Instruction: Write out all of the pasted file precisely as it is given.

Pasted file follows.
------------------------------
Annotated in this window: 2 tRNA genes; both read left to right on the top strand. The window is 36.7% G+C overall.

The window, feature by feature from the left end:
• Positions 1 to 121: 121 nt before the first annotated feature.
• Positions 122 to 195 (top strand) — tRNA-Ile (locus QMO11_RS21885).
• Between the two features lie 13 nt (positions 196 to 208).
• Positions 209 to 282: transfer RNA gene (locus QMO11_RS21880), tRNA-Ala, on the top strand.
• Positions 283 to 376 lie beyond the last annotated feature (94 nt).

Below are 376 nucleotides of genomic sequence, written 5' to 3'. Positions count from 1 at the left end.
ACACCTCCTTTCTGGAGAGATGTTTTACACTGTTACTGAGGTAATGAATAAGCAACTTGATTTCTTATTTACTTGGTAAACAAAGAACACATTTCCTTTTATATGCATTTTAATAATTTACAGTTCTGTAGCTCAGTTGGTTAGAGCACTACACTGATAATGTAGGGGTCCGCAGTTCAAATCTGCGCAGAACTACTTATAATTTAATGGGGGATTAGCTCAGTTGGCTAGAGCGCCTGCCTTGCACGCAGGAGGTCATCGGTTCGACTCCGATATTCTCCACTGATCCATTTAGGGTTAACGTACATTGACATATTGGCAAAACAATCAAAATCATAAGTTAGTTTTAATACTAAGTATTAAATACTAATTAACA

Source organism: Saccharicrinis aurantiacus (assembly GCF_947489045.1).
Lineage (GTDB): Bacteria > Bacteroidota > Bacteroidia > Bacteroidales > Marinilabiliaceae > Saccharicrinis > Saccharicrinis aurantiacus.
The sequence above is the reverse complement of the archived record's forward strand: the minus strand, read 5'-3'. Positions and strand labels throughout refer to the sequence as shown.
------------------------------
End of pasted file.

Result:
Annotated in this window: 2 tRNA genes; both read left to right on the top strand. The window is 36.7% G+C overall.

The window, feature by feature from the left end:
• Positions 1 to 121: 121 nt before the first annotated feature.
• Positions 122 to 195 (top strand) — tRNA-Ile (locus QMO11_RS21885).
• Between the two features lie 13 nt (positions 196 to 208).
• Positions 209 to 282: transfer RNA gene (locus QMO11_RS21880), tRNA-Ala, on the top strand.
• Positions 283 to 376 lie beyond the last annotated feature (94 nt).

Below are 376 nucleotides of genomic sequence, written 5' to 3'. Positions count from 1 at the left end.
ACACCTCCTTTCTGGAGAGATGTTTTACACTGTTACTGAGGTAATGAATAAGCAACTTGATTTCTTATTTACTTGGTAAACAAAGAACACATTTCCTTTTATATGCATTTTAATAATTTACAGTTCTGTAGCTCAGTTGGTTAGAGCACTACACTGATAATGTAGGGGTCCGCAGTTCAAATCTGCGCAGAACTACTTATAATTTAATGGGGGATTAGCTCAGTTGGCTAGAGCGCCTGCCTTGCACGCAGGAGGTCATCGGTTCGACTCCGATATTCTCCACTGATCCATTTAGGGTTAACGTACATTGACATATTGGCAAAACAATCAAAATCATAAGTTAGTTTTAATACTAAGTATTAAATACTAATTAACA

Source organism: Saccharicrinis aurantiacus (assembly GCF_947489045.1).
Lineage (GTDB): Bacteria > Bacteroidota > Bacteroidia > Bacteroidales > Marinilabiliaceae > Saccharicrinis > Saccharicrinis aurantiacus.
The sequence above is the reverse complement of the archived record's forward strand: the minus strand, read 5'-3'. Positions and strand labels throughout refer to the sequence as shown.